Since the infancy of broadcast television, wrestling has been a draw for live viewers. The over-the-top characters and shenanigans of the squared circle were beamed into living rooms across the country and made national stars out of many performers. Cities like Chicago, St. Louis, Memphis and many others had ratings through the roof every week for professional wrestling as it was seen as affordable entertainment for the networks to put on to get ratings. Most television was live in the early days because there was no feasible way to record programs. Once videotapes came in the equation someone would see the television on a weekly bicycling tour. A video tape, very expensive in those days, would be circulating from town to town on what was usually a one month tour around the territory. As technology became cheaper it became easier to syndicate a national wrestling program making the need to go live a costly endeavor. This would lead to wrestling focusing less on live broadcasting and more on this taped model with a live special thrown in for good measure.

WCW really began this trend with their Clash of the Champions specials in the late 80s on TBS. There was a sense of danger with live television that the been WWF had seemingly lost in their national expansion. If it wasn’t a pay-per-view it wasn’t usually live. And there is a sense while the characters may be good that the action is less spontaneous than normal live television. WWE then WWF would change that in 1993 with the announcement of Monday Night Raw, a show that would bring the gritty edge back to professional wrestling and add an unknown factor to a broadcast where anything was possible. This combined with its competitor WCW Monday Nitro with fuel the love of many in my generation that carries on to this day.

Fans tuned in to the Monday Night Wars to see what would happen next. After a few years though, the feeling wore off as WWE began to overtake WCW. They began to take less risks than they did before. Then once the competition was gone it became very safe and generic. Sure. There have been times where WWE has shocked fans over the last decade. But truth be told, those are too few and far between these days. Last week, having The Rock show up was a great moment. It had much more energy than anything else on that show. Unfortunately, we didn’t really get any of that this week. Everything felt like it was in a holding pattern and that the shame.

And let’s be honest here. There’s more and more live variety programming from the networks coming all the time. Of course you have your reality competition shows. But you also have the live musical that is becoming a staple of broadcast television once again. Grease Live as one of the most recent examples of experiments getting viewers back into appointment television. One of the things I loved about that production was the energy. You felt like you are part of this party. And even though I’ve seen that show probably 100 times there was a fun watching it. Something that live wrestling has been lacking for some time.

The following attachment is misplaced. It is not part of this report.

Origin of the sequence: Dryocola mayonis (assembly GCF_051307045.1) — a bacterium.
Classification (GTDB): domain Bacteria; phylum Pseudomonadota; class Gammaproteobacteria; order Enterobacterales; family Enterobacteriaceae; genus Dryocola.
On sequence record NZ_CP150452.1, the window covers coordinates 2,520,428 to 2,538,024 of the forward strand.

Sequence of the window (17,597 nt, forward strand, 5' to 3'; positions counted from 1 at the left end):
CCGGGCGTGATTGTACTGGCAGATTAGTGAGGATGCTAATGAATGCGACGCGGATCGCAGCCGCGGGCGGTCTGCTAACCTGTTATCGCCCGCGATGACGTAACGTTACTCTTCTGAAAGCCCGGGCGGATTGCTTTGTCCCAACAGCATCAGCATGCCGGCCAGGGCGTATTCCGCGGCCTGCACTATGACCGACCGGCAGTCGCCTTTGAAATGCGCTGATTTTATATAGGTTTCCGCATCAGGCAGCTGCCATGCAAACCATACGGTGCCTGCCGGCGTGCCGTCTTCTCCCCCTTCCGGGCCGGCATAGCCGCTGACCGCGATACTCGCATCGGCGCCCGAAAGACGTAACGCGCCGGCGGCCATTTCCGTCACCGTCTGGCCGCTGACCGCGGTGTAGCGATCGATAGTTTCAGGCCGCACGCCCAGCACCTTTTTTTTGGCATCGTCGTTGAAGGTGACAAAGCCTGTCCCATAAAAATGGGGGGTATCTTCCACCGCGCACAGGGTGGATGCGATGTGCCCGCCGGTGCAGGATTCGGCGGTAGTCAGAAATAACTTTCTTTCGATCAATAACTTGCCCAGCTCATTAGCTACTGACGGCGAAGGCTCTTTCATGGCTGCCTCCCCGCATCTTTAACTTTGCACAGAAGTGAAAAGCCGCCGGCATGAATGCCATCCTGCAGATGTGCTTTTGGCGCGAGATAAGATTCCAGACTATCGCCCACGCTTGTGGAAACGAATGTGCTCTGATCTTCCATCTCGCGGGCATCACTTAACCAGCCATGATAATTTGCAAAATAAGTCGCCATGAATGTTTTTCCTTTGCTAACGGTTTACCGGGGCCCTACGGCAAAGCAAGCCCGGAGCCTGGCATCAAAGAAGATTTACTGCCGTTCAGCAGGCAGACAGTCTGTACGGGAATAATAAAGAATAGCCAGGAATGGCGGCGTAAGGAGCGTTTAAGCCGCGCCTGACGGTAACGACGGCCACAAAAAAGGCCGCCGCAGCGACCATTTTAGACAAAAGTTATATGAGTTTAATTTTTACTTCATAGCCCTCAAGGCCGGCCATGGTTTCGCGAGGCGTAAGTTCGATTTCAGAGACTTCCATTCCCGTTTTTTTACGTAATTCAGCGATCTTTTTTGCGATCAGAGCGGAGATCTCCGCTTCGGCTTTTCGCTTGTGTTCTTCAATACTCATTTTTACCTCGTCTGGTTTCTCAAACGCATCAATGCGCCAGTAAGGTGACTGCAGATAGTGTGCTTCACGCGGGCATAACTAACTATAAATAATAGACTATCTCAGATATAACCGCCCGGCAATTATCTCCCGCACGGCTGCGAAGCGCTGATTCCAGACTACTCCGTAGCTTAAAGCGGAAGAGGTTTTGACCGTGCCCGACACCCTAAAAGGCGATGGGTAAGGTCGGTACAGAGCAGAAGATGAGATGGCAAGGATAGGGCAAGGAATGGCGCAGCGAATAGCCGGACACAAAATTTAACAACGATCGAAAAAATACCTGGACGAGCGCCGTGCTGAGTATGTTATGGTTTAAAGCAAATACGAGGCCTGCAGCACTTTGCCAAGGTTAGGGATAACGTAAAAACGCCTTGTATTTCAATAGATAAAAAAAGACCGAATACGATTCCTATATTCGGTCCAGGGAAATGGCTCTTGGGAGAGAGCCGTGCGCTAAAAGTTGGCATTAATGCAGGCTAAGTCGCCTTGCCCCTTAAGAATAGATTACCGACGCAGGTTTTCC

Now those who be this might think I might want to bring the Attitude Era back. And that’s really not the case. You don’t have to do a shocking angle every week. Just things need to feel organic. I said this time and time again and it bears repeating . Wrestling like other programming needs to feel like an experience, a roller coaster ride that you take the viewer on. Lately in the case of WWE their live programming has kind of fallen flat. You can blame this on injuries or the amount of television they produce but realistically you want your television to feel dynamic and different every week. You don’t need Vince Russo to do that you just need faith in your creative team and talent to work together to make more fun product. You can do a a solid PG show and still have fun.

Because if you’re not going to take chances, what is the sense of being live in the first place? It cost more money and you’ll probably get the same rating anyway. If you going to be live do something worthy of social media chatter, instead of hearing fans complain about how stale the product has gotten shake it up. Hell when the top wrestling programs in a lot of fans minds are two taped shows (Impact Wrestling and Lucha Underground) then that should be a sign that your strategy may be a little off. Even Smackdown for the last month has been better than Monday Night Raw. So there’s a definite problem there that those in charge should really look at.

About The Author

Dan is host of Shooting from the Hip which you can hear every Sunday at 8pm EST, 7pm CST right here on